In the case of climate disruption, hope for what?
As the phenomenon of global warming became slightly more salient, when not simply denied, people in touch with reality came to see "hope" as a dangerous concept. Lulled by international conferences and other signs of apparent progress, even most people who believed in the scientific consensus could nonetheless put the issue low on their list of priorities. They had hope: surely our leaders would not allow disaster to occur.
If you bothered to learn facts about the issue, you might feel that we'd go straight from negligence ("not an immediate problem") to panic ("oh my god, we'd better do massive geo-engineering"). Emission of greenhouse gases has actually increased. The most recent international conference on the issue, most recent in a series going back to 1992, was held in the heart of Poland's coal country, in a country that generates 80% of its electricity from black chunks that produce not only soot bur also carbon dioxide.
Attitudes toward global warming range from the denial mentioned above to the argument that it's already too late, that the matter is out of human control as "self-reinforcing feedback loop s" take over, as of methane from Arctic shallows and from melting tundra. In a paper called "Deep Adaptation," a British expert called Jem Bendell last summer called for us to develop resilience (not to be confused with "development" or "progress"), to decide what can not be saved ("relinquishment"), and to devote ourselves to what needs to be restored. Resilience, relinquishment, restoration.
Recent science confirms the argument that if we proceed in a straight line (even without any of those "feedback loops,"), very bad outcomes will occur in the lifetimes of many of us. The only comfort is that, as any student of history knows, humans have often been surprised. However, even if the surprises are positive, and without unintended side-effects, they may not be enough to avoid serious trouble.
The degree of ignorance among voters is profound. Many do not grasp that some regions are especially cold at times because the Arctic is heating fast and air that belongs there has been pushed south. They do not understand that greenhouse gases emitted now take full effect only in 25-50 years, so that what we are experiencing now is based on gas emitted as long ago as, say, President Reagan. Many voters do not understand that what matters is not the annual emissions of greenhouse gases but their accumulation, so even if we somehow cut back drastically, past emissions would continue to hurt us. They have not noticed that the official predictions of harm, even at times the "worst-case scenarios," have almost always been exceeded, both because of the professional caution inculcated in scientific training and because of factors simply left out of the calculations.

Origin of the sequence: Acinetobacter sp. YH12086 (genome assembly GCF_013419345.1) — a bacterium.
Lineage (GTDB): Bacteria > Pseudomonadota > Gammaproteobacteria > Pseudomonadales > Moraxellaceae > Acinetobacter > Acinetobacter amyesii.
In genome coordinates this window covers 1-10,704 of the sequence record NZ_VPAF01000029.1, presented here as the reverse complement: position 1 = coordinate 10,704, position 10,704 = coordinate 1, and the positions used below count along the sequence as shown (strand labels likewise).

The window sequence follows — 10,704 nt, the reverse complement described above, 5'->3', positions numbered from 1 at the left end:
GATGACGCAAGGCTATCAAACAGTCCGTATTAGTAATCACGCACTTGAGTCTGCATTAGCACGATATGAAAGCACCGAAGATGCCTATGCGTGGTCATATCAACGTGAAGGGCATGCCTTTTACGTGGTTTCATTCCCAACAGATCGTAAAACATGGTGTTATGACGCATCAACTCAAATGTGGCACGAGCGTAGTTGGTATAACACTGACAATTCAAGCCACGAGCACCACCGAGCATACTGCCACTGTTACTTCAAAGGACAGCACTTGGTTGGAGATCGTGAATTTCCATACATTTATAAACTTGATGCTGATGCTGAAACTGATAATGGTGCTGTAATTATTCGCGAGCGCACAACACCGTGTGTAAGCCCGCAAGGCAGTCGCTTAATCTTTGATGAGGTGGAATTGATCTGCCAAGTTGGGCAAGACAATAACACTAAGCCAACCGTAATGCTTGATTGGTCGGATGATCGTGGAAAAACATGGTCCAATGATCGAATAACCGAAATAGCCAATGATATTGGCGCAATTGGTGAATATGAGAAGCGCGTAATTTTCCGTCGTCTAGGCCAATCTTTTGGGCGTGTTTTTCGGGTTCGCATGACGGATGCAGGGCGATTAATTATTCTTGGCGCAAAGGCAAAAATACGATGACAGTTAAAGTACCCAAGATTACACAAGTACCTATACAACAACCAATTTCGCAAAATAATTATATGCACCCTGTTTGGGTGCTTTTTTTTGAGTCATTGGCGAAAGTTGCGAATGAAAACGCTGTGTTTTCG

Meanwhile, they hope.
Some observers, especially with training in psychology, argue that the only realistic course is grief-work, which helps people accept the situation and to live consciously, intensely, even joyfully. Of course grief-work would be valuable even in the absence of global warming. It means facing up, not giving up.
Reactions to global warming have often been posed in terms of extremes: either you deny (it's a "Chinese hoax" or at worst a low priority) or you accept impending disaster and just try to make the best of it. But real life will present many other challenges, such as developing the social forms and values that will help us through social difficulties potentially worse than those of the Great Depression followed by World War Two.
In a review of Barbara Finamore's book, Will China Save the Planet?, I spoke of the feckless and foolish hope that some of the British establishment and voters had about Hitler until Winston Churchill became Prime Minister just before the desperate evacuation from Dunkirk and the prolonged bombing of London. The review contrasted this with the hope aroused by the decision of the Chinese government, for whatever reasons, to acknowledge the reality of global warming and at least to start an energy transition. It's a beginning.
Will we ever be led by a Churchill? If so, will we respond in time to an appeal for the moral equivalent of "toil, tears, and sweat"? We haven't had troops chased off a continent; and we haven't had our capitol bombed. The danger isn't apparent. We need to respond to a peril we can't see.